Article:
Ofcourse this is just a quick article from CES, maybe things are different when you really get up close and personal with it.
    Reply
  • hnhunt66 - Wednesday, January 09, 2008 - link

    the eventual migration of many of these features like web browsing and the like to devices other than the main number cruncher in the house (the pc or mac) has been a couple of years away for about a decade. The cost effectiveness of reusing code across multiple platforms is the main reason that Intel is more than likely on a good path here. The technically inclined and those young enough for this to be natural still like the cheep sometimes at the expense of elegance. The rest of the world just wants it to be plug and play this is achieved at low costs by not having to write new code or debug recompiles for every device. Under estimating the value of the x86 architecture is risky at best, I was reading about its demise in the 80's. Reply
  • Freddo - Wednesday, January 09, 2008 - link

    I would love to see a Menlow notebook (not UMPC). Something like the Eee PC from ASUS, but with some noticeably changes.

    Bluetooth support is a must. HDMI would be very nice too, so you can hook it into the TV for a larger screen now and then. Maybe even use it as a HTPC with an external optic drive thru the USB.

    It would be a perfect nice little energy-efficient notebook :)
    Reply
  • psychobriggsy - Wednesday, January 09, 2008 - link

    Intel tries to catch up to where ARM has been for years. The iPhone chip has the CPU, GPU, RAM, and loads more just on the CPU package (about the size of Silverthorne). Apple won't take over markets by waiting 3 years to get where they can be with ARM today.

    Intel are hoping for 2x the iPhone processing power ... a year after the iPhone came out. And that's using a 620MHz ARM11 based core. If Intel do try, Samsung will come out with an ARM Cortex multi-core fully integrated 3G phone on a single piece of silicon with RAM and flash stacked into just the space of the Intel CPU.

    Look at the iPhone motherboard. There's no contest as to which architecture is going to get picked. Even in 2010 Intel will have 3 large (for a phone) chips - CPU, I/O and RAM, and that's before you get any phone related circuitry and storage.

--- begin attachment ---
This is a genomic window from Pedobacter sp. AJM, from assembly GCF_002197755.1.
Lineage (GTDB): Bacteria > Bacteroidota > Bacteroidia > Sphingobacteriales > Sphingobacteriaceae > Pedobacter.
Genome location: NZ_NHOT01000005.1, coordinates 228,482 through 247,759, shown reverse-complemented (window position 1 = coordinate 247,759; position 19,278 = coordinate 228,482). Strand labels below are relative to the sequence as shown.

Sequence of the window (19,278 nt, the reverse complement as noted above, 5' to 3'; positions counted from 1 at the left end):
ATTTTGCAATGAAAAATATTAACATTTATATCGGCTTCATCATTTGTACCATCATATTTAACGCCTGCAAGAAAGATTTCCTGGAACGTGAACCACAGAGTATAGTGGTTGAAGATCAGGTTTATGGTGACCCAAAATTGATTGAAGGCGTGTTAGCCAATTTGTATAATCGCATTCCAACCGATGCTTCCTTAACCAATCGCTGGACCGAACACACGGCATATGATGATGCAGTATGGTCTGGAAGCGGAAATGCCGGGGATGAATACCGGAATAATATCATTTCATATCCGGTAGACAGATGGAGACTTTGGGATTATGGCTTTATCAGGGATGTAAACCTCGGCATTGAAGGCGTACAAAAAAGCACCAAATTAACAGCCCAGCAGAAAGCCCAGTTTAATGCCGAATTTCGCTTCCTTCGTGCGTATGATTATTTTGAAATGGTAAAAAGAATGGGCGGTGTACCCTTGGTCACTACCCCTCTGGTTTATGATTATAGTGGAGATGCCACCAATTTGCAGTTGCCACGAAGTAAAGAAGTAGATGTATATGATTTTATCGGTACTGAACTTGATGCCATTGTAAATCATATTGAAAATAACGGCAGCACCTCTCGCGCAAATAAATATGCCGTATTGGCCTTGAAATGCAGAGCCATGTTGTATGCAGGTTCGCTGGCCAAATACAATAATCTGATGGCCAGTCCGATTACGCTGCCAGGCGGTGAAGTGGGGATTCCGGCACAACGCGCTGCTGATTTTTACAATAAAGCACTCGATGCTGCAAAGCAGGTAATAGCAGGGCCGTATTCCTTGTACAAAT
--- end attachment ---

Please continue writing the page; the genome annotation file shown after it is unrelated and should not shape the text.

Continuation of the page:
Apple are perfectly happy with using ARM in their iPods and iPhones. They've got 15 years of ARM experience in-house. ARM are actually really making moves in terms of performance now as well, with the Cortex cores.

    Now on the upside for Intel, these will be very neat systems and I expect that small media servers and the like will abound. Shame that they have such a fixation on mobile internet that the real opportunities could pass them by. All those MIDs look crap. The article says that even with 2x the power of the iPhone the interfaces are sluggish (yet are still way faster and better than Vista) ... there's no hope.
    Reply
  • defter - Thursday, January 10, 2008 - link

    [quote]Apple won't take over markets by waiting 3 years to get where they can be with ARM today.[/quote]

    Actually I don't understand why Apple has been mentioned something like 10 times in the article and many times in comments. They have maybe 4-6% of share in a smartphone market and 1-2% share in a whole cell phone market, what they do or not do isn't important.

    Of course cell phone manufacturers will not "wait" for Intel CPU and will continue to use ARM based CPUs in the near future, it would be silly to expect otherwise. It seems that currently, Menlow would be very suitable for EEE PC type of devices: it's cheap, has a low power consumption and takes a very little of space compared to current mobile CPUs.

    Then maybe in 3-4 years Menlow successors could be good enough for cell phone integrations. Remember: Intel has a lot of money and has a manufacturing process advantage, especially the latter is very important for power consumption. In the distant future we could see 22nm Menlow's successor competing against 32nm ARM CPUs, in that case ARM's power consumption advantage is not given...
    Reply
  • PandaBear - Wednesday, January 09, 2008 - link

    I don't understand why would Intel try to force x86 down a portable device that runs on Linux. For Windows I can understand but ARM (and almost every other architecture out there) can run Linux and in an embedded device you don't want to have the cost and power consumption much more than ARM.

    Given the fact that ARM based solution are so efficient power wise, and that there are already many ARM based ASIC out there, I don't understand why (other than politics) would Intel want to go the x86 road. They should develop a similar low power RISC core and hardware accelerated ASIC around it instead.

    What I sense is that they don't want x86 to go away when non PC take over the Internet browsing and mobile market takes off. So they give you something that is just good enough to hang on to rather than going to an all new platform like iPhone. Without a true Windows (with good usability) this won't help much.
    Reply
  • defter - Thursday, January 10, 2008 - link

    Intel had a low-power RISC core called StrongARM several years ago, but they decided to sell that...

    It seems that Intel feels it's important that small mobile devices use the same instruction set as desktop PCs.
    Reply